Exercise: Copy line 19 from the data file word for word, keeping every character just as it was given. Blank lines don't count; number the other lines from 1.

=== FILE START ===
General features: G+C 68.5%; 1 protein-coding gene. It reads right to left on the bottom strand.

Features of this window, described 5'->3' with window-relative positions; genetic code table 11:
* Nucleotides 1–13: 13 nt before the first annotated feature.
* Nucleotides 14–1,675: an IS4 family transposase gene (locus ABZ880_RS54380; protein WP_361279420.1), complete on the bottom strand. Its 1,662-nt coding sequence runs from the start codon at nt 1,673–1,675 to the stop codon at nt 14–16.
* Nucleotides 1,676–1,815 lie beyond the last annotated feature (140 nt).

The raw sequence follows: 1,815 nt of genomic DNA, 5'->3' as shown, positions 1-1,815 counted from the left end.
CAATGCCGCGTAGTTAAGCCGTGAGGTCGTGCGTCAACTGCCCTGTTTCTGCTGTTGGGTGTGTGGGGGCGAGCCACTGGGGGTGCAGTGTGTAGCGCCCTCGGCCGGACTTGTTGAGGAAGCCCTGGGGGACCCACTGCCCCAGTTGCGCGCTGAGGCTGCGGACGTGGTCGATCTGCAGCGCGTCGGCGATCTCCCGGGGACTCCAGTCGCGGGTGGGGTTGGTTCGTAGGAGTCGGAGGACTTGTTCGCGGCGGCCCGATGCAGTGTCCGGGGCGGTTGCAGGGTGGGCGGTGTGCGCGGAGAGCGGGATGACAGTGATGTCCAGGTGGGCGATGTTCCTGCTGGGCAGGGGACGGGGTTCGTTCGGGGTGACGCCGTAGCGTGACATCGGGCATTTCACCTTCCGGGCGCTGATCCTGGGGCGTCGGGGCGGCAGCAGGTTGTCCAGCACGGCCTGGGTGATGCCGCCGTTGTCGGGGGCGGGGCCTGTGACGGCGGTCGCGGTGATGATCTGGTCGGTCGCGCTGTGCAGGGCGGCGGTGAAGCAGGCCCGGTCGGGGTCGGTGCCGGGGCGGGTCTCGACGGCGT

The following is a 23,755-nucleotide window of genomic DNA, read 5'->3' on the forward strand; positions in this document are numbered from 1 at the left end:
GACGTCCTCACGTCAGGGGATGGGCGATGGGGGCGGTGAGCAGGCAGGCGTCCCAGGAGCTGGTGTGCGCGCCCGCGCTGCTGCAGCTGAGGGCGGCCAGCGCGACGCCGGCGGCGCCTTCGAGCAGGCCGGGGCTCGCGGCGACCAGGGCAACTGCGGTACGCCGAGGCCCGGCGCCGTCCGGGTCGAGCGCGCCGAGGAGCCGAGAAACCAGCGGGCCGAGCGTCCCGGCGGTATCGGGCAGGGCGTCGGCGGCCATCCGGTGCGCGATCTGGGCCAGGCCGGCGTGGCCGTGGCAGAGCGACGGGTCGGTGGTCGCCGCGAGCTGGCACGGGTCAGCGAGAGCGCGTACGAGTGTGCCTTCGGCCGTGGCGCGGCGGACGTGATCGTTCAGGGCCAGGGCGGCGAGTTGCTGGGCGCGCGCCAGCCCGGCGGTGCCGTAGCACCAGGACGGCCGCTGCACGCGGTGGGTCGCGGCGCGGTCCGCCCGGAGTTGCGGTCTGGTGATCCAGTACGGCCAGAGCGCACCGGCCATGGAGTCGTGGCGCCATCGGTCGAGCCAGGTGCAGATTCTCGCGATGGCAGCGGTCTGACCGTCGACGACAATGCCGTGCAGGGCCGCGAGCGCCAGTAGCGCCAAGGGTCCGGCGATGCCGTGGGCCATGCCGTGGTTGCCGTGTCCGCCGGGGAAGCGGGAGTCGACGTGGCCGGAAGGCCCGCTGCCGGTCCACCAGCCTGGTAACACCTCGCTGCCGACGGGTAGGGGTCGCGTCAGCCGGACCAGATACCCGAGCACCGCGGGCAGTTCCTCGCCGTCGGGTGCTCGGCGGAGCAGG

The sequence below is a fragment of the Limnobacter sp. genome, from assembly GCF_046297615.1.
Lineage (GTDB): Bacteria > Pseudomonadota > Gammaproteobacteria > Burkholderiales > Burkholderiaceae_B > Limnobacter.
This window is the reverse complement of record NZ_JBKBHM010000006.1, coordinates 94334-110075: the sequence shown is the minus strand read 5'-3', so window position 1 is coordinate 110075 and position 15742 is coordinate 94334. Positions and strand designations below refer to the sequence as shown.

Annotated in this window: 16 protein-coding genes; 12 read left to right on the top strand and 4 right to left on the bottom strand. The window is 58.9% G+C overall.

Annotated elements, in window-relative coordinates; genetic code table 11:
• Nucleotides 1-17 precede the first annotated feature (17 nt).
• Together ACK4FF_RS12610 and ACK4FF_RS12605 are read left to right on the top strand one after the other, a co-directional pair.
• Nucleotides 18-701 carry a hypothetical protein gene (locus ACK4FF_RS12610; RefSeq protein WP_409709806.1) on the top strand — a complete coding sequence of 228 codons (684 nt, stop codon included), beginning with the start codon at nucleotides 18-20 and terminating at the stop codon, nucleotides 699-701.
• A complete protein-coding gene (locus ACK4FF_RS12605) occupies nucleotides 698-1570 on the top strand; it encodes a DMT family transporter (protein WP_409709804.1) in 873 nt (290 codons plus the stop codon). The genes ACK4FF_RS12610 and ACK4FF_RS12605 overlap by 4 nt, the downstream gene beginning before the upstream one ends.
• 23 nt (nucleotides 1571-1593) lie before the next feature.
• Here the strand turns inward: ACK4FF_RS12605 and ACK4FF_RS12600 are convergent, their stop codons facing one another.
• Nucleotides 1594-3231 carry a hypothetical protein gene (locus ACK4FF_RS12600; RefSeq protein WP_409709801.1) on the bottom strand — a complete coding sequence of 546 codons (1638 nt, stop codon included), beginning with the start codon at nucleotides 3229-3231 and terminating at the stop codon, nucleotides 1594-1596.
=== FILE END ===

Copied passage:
• 23 nt (nucleotides 1571-1593) lie before the next feature.